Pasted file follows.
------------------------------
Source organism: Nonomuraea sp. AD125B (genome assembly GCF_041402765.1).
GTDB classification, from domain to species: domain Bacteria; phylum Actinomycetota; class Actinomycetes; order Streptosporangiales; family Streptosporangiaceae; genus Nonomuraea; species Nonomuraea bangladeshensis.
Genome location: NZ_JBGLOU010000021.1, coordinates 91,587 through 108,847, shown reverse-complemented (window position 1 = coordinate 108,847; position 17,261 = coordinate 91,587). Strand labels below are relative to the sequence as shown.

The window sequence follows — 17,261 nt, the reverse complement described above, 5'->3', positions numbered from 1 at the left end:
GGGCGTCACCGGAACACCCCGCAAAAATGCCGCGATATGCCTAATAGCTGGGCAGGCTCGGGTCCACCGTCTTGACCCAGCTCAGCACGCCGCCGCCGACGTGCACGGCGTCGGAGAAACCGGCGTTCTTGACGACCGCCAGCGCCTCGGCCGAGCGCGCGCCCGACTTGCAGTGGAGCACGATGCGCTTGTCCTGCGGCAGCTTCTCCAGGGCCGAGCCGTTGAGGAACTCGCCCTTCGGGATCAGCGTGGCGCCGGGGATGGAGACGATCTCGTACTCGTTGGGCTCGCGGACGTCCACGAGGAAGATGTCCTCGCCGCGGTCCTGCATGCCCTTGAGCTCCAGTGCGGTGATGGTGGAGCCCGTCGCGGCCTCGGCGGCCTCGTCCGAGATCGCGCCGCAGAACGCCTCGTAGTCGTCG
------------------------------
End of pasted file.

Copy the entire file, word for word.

Source organism: Nonomuraea sp. AD125B (genome assembly GCF_041402765.1).
GTDB classification, from domain to species: domain Bacteria; phylum Actinomycetota; class Actinomycetes; order Streptosporangiales; family Streptosporangiaceae; genus Nonomuraea; species Nonomuraea bangladeshensis.
Genome location: NZ_JBGLOU010000021.1, coordinates 91,587 through 108,847, shown reverse-complemented (window position 1 = coordinate 108,847; position 17,261 = coordinate 91,587). Strand labels below are relative to the sequence as shown.

The window sequence follows — 17,261 nt, the reverse complement described above, 5'->3', positions numbered from 1 at the left end:
GGGCGTCACCGGAACACCCCGCAAAAATGCCGCGATATGCCTAATAGCTGGGCAGGCTCGGGTCCACCGTCTTGACCCAGCTCAGCACGCCGCCGCCGACGTGCACGGCGTCGGAGAAACCGGCGTTCTTGACGACCGCCAGCGCCTCGGCCGAGCGCGCGCCCGACTTGCAGTGGAGCACGATGCGCTTGTCCTGCGGCAGCTTCTCCAGGGCCGAGCCGTTGAGGAACTCGCCCTTCGGGATCAGCGTGGCGCCGGGGATGGAGACGATCTCGTACTCGTTGGGCTCGCGGACGTCCACGAGGAAGATGTCCTCGCCGCGGTCCTGCATGCCCTTGAGCTCCAGTGCGGTGATGGTGGAGCCCGTCGCGGCCTCGGCGGCCTCGTCCGAGATCGCGCCGCAGAACGCCTCGTAGTCGTCG